Hi. Appears that there are a lot of different experiences with Toyota Sienna. I have a 2000 with 202K Miles. I have never had a sludge problem, none at all. Between 100K and 200K there was a fair amount of maintenance but engine and transmission are still running well. Engine now uses about 1qt of oil every 1,000 miles. Have not done compression or leakdown test so not sure the diagnosis for the oil consumption. During life replaced timing belt (once), struts, rear shocks, oxygen sensors, steering rack, engine mounts, fuel injectors, consumables, of course (brake pads, rotors, tires, etc.). Some of the oxygen sensor and fuel injector replacements billed to me were from a dishonest mechanic's shop in Dobbs Ferry, NY. I knew too little at the time to realize I was being totally ripped off. Young owner later died in a motorcycle accident, but I get off track. In summary, no engine or transmission issues for 200K and no sludge; never heard from it in my engine. Driven Toyotas since 1976. I would say the complexity and repair frequency has increased since the earlier models; especially in the vans which are simply less reliable, more complicated, and have more issues. Maybe the weight is part of the issue. The 1st generation Siennas were built on a stretched Camray frame I believe.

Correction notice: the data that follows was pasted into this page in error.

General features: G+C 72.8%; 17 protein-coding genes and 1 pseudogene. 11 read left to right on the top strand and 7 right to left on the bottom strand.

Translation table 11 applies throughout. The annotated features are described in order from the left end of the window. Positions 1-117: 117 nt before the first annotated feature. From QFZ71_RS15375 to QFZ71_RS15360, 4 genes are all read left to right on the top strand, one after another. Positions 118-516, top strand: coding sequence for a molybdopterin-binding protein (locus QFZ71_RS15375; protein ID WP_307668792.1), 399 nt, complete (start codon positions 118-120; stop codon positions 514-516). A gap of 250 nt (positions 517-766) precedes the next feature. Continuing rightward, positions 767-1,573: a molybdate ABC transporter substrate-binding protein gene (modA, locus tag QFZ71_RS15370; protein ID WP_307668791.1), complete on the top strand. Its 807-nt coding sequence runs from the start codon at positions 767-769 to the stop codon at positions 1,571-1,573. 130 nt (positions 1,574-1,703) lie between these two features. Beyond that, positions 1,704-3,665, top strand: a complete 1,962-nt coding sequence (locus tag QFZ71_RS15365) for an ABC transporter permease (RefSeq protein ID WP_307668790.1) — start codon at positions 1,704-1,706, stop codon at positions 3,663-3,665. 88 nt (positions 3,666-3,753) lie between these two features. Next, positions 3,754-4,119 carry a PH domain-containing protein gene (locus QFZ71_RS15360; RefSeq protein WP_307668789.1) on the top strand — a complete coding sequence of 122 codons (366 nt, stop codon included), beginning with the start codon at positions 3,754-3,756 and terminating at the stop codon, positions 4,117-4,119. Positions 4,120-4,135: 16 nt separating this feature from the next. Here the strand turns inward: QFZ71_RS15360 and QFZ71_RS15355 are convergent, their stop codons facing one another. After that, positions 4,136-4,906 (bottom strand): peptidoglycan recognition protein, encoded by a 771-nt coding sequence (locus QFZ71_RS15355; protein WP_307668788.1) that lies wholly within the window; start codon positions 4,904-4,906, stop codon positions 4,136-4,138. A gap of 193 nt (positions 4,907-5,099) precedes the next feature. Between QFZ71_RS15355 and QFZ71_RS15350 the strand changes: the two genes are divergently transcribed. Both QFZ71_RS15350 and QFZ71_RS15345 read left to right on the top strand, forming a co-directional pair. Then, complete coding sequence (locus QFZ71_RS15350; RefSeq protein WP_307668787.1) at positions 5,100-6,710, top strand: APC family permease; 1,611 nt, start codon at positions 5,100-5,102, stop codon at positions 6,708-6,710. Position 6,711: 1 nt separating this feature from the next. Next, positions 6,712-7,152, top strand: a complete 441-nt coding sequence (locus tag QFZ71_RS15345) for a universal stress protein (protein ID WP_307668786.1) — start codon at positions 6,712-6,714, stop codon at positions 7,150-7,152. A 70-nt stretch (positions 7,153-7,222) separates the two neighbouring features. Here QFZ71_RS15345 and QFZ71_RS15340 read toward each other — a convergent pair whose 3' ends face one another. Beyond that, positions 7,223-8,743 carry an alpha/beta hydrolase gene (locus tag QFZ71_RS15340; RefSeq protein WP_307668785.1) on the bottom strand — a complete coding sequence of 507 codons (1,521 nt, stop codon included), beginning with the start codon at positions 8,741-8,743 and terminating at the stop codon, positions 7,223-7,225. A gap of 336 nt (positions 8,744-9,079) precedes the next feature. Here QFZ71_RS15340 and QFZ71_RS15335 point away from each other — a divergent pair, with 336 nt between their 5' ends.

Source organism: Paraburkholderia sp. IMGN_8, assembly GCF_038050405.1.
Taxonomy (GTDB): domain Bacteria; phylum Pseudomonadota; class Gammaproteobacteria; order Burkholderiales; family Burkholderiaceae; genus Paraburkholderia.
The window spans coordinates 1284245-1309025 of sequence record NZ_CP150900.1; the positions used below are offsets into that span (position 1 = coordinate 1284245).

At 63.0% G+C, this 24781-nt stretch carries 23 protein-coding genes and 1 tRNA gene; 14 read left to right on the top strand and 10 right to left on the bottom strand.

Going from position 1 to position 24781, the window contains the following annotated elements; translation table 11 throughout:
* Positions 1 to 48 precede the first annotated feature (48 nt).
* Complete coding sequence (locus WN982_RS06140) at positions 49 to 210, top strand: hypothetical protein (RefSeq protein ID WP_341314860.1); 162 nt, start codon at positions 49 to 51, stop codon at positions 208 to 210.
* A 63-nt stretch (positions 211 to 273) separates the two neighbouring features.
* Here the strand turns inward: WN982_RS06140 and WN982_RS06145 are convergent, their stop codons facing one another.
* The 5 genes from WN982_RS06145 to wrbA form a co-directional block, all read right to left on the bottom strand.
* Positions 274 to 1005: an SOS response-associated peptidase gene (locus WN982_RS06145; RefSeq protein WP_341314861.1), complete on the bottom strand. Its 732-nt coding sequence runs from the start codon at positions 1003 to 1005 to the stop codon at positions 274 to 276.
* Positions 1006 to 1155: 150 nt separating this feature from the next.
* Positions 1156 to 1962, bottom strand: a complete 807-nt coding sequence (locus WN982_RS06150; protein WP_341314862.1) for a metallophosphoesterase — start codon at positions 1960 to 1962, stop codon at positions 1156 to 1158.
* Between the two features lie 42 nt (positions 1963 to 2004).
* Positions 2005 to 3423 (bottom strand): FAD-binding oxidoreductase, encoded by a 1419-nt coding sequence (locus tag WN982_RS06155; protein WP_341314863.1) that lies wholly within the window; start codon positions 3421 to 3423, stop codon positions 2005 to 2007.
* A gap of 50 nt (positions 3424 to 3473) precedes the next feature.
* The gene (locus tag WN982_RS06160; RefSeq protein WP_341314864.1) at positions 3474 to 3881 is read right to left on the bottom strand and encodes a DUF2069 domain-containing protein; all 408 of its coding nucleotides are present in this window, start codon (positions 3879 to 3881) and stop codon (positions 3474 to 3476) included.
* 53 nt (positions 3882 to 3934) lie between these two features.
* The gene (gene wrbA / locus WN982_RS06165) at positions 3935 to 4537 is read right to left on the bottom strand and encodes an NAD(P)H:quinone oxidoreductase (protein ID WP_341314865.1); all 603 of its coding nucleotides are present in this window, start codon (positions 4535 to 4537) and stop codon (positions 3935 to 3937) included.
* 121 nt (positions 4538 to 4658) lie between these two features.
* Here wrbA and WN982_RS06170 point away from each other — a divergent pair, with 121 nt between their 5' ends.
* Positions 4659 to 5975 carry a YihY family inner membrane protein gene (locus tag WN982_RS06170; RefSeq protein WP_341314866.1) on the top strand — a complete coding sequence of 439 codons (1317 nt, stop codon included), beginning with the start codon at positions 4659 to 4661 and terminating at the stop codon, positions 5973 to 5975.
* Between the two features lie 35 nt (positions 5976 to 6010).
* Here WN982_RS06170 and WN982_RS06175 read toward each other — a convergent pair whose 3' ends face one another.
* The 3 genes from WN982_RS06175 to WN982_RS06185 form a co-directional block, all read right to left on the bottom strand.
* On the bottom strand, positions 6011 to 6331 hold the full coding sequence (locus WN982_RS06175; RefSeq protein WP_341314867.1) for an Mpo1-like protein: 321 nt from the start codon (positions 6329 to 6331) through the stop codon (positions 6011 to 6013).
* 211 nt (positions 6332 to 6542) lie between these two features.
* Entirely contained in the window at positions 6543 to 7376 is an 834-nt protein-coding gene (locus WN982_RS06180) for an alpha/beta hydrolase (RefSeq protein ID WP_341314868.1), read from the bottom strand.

Signing off, RV.
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Thanks man; that settles it for me. I'll steer clear and stick to my dakotas. they are both running okay. i'll save my money and look for something else in a year or two. Aren't there some models of older toyotas we can trust? What about hondas?

Toyota 1MZ-FE engine reliability, problems and repair
The 1MZ-FE type with a 3-liter displacement replaced the 3VZ in 1994 and was produced till 2007. The 1MZ is provided with 60° aluminium cylinder block, forged crankshaft, and lightweight pistons and connecting rods.
Moreover, the engine was provided with an EGR exhaust gas recirculation system, intake manifold with an ACIS variable intake system. The latest 1MZs were equipped with a VVTi variable valve timing system on the inlet camshaft, and also an electronic throttle body. The 1MZ is not provided with hydraulic lifters, so you need to adjust its valves each 60,000 miles (100,000 km) of mileage. The size of the 1MZ stock fuel injectors is 245 cc. Firing order in the 1MZ is 1-2-3-4-5-6.